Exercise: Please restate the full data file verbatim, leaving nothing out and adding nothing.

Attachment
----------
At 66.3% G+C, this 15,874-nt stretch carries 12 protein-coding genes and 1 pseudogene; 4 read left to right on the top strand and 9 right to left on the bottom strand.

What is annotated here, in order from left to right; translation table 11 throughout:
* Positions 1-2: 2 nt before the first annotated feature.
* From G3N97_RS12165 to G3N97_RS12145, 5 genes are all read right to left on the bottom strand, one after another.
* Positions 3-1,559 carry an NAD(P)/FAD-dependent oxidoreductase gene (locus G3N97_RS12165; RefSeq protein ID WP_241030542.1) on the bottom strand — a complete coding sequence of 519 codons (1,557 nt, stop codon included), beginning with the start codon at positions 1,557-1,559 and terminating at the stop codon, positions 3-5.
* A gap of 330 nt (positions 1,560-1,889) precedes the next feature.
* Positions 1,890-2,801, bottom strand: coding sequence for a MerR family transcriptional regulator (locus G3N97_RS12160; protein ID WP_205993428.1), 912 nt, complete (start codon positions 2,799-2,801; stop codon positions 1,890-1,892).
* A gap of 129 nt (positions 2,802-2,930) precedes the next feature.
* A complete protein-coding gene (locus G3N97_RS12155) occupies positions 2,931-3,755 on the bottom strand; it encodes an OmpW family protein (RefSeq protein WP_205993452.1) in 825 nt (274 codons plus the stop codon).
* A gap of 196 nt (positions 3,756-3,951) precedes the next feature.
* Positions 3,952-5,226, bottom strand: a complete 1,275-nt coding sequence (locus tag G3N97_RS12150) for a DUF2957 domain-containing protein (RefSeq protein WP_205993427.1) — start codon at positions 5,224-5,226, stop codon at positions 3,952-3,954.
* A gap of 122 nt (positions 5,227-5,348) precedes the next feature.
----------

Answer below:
At 66.3% G+C, this 15,874-nt stretch carries 12 protein-coding genes and 1 pseudogene; 4 read left to right on the top strand and 9 right to left on the bottom strand.

What is annotated here, in order from left to right; translation table 11 throughout:
* Positions 1-2: 2 nt before the first annotated feature.
* From G3N97_RS12165 to G3N97_RS12145, 5 genes are all read right to left on the bottom strand, one after another.
* Positions 3-1,559 carry an NAD(P)/FAD-dependent oxidoreductase gene (locus G3N97_RS12165; RefSeq protein ID WP_241030542.1) on the bottom strand — a complete coding sequence of 519 codons (1,557 nt, stop codon included), beginning with the start codon at positions 1,557-1,559 and terminating at the stop codon, positions 3-5.
* A gap of 330 nt (positions 1,560-1,889) precedes the next feature.
* Positions 1,890-2,801, bottom strand: coding sequence for a MerR family transcriptional regulator (locus G3N97_RS12160; protein ID WP_205993428.1), 912 nt, complete (start codon positions 2,799-2,801; stop codon positions 1,890-1,892).
* A gap of 129 nt (positions 2,802-2,930) precedes the next feature.
* A complete protein-coding gene (locus G3N97_RS12155) occupies positions 2,931-3,755 on the bottom strand; it encodes an OmpW family protein (RefSeq protein WP_205993452.1) in 825 nt (274 codons plus the stop codon).
* A gap of 196 nt (positions 3,756-3,951) precedes the next feature.
* Positions 3,952-5,226, bottom strand: a complete 1,275-nt coding sequence (locus tag G3N97_RS12150) for a DUF2957 domain-containing protein (RefSeq protein WP_205993427.1) — start codon at positions 5,224-5,226, stop codon at positions 3,952-3,954.
* A gap of 122 nt (positions 5,227-5,348) precedes the next feature.